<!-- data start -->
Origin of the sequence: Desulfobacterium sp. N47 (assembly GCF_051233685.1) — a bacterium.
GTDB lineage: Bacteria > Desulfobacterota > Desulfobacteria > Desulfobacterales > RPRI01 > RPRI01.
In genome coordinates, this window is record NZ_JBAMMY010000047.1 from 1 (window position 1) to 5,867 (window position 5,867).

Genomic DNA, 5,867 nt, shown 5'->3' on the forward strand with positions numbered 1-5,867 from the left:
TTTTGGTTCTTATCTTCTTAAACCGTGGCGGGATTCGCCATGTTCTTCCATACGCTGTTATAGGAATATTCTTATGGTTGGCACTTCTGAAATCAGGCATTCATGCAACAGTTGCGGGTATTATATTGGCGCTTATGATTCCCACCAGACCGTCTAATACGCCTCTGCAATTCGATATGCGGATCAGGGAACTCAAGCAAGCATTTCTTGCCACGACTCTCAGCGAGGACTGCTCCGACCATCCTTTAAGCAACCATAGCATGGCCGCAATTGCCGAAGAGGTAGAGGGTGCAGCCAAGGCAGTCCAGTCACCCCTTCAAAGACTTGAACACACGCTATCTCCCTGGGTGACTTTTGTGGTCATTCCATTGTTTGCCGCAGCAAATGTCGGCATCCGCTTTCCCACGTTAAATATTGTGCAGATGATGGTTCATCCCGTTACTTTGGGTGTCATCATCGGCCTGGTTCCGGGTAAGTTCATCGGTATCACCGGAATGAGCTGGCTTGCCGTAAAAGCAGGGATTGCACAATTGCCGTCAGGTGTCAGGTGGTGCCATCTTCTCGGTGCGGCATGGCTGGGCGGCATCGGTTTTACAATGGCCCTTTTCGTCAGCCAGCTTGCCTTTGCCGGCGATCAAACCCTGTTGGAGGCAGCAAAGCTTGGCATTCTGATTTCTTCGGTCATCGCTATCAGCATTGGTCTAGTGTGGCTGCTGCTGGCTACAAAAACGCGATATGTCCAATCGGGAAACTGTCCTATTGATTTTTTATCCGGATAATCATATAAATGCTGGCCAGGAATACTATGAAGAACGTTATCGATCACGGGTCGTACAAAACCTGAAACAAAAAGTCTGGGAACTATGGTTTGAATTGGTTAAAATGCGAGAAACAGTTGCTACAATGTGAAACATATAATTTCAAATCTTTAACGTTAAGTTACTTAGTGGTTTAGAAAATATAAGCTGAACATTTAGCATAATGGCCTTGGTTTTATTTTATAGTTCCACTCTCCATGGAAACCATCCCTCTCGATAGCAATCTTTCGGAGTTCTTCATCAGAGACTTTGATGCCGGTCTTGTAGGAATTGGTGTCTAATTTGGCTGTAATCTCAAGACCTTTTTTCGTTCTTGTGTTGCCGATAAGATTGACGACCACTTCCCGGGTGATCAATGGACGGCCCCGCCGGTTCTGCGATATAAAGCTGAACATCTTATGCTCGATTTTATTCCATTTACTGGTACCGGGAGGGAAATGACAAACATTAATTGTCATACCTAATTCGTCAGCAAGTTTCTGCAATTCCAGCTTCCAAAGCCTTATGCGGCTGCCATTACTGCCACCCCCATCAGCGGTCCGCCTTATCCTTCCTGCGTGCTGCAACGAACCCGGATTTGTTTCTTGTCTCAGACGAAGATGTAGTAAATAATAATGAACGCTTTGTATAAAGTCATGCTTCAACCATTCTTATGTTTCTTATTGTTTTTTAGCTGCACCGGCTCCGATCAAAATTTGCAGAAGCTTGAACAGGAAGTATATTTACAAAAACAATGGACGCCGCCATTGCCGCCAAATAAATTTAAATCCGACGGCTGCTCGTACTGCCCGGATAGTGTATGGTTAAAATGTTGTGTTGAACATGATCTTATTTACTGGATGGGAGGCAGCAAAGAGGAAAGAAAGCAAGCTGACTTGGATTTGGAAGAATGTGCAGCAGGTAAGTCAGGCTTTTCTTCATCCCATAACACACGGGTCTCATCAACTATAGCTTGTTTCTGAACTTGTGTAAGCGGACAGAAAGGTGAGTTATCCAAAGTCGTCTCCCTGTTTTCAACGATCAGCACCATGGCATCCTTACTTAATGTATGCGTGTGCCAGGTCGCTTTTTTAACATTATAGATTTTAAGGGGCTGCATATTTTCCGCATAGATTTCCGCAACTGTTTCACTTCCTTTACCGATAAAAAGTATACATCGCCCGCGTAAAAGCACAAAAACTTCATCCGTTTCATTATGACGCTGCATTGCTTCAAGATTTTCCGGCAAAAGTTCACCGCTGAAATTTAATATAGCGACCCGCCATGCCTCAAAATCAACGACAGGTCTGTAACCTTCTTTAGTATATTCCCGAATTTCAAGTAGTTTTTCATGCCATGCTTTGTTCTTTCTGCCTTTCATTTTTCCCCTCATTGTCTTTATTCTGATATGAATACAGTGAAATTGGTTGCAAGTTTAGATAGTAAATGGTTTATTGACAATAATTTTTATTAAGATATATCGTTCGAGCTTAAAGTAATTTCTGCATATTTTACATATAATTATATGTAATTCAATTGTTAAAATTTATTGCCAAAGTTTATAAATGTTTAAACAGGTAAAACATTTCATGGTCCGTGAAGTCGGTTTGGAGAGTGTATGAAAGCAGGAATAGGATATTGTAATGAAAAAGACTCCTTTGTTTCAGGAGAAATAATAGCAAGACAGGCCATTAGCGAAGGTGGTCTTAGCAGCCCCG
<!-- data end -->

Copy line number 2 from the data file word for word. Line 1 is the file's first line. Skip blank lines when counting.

GTDB lineage: Bacteria > Desulfobacterota > Desulfobacteria > Desulfobacterales > RPRI01 > RPRI01.